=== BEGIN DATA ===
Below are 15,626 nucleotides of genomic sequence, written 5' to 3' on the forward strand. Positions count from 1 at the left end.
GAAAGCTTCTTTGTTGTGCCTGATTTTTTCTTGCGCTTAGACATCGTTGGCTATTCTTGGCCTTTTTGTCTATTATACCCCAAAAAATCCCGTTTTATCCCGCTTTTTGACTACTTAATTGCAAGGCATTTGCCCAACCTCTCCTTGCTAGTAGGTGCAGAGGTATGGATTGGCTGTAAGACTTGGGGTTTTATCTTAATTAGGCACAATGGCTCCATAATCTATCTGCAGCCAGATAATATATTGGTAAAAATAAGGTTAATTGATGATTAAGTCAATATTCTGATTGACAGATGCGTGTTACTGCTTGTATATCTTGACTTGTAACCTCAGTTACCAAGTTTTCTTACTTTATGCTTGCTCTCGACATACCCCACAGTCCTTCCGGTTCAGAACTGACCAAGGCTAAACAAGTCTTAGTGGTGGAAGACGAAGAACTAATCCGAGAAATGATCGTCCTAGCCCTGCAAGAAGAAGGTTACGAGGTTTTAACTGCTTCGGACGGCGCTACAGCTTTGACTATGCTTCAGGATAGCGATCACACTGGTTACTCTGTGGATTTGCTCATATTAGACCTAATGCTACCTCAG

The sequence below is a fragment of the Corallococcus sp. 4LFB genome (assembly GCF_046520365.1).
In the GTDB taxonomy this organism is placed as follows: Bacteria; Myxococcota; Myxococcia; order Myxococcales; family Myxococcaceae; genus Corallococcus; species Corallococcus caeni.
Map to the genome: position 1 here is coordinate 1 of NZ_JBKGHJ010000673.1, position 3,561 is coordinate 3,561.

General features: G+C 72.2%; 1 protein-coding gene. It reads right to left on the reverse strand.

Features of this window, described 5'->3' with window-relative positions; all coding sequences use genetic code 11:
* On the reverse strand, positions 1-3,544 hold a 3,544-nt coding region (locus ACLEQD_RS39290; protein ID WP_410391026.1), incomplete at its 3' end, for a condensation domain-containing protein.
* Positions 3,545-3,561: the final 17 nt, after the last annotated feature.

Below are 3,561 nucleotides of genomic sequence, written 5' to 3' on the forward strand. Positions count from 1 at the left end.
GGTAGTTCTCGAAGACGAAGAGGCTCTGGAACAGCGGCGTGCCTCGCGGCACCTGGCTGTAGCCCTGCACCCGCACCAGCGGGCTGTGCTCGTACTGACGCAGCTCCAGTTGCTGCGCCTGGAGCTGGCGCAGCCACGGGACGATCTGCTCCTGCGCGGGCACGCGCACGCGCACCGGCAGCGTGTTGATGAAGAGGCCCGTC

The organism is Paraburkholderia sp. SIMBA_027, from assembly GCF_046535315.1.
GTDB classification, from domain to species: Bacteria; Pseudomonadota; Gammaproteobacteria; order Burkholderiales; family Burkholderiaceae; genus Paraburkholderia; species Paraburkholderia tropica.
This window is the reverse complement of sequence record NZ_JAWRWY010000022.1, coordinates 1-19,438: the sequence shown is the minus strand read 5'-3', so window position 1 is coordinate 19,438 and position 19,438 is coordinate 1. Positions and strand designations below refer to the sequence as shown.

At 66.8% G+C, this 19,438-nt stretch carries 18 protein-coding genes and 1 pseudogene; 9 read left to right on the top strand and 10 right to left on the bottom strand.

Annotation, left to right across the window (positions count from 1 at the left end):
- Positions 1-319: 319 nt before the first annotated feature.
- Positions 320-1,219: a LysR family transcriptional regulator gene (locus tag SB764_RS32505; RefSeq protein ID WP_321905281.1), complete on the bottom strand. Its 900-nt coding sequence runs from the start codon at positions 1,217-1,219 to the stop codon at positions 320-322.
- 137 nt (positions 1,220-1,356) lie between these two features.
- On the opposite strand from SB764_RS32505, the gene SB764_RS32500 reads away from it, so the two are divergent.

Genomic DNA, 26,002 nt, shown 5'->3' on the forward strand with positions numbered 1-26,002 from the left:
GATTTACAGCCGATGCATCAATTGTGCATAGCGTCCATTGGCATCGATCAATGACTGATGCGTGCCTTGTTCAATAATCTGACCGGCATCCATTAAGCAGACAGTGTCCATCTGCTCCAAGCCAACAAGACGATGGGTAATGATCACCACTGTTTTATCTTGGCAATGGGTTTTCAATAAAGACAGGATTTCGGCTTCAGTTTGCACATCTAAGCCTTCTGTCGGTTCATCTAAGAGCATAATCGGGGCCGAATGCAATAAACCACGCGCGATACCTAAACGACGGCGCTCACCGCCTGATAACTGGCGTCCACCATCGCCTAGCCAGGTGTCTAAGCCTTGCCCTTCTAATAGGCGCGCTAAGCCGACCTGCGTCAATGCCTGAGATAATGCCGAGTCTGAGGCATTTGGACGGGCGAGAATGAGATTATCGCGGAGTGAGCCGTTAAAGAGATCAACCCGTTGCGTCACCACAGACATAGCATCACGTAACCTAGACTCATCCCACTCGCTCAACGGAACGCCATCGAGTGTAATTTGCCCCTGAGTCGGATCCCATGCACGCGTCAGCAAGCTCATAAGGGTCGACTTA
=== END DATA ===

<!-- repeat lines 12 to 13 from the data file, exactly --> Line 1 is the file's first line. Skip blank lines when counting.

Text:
The organism is Paraburkholderia sp. SIMBA_027, from assembly GCF_046535315.1.
GTDB classification, from domain to species: Bacteria; Pseudomonadota; Gammaproteobacteria; order Burkholderiales; family Burkholderiaceae; genus Paraburkholderia; species Paraburkholderia tropica.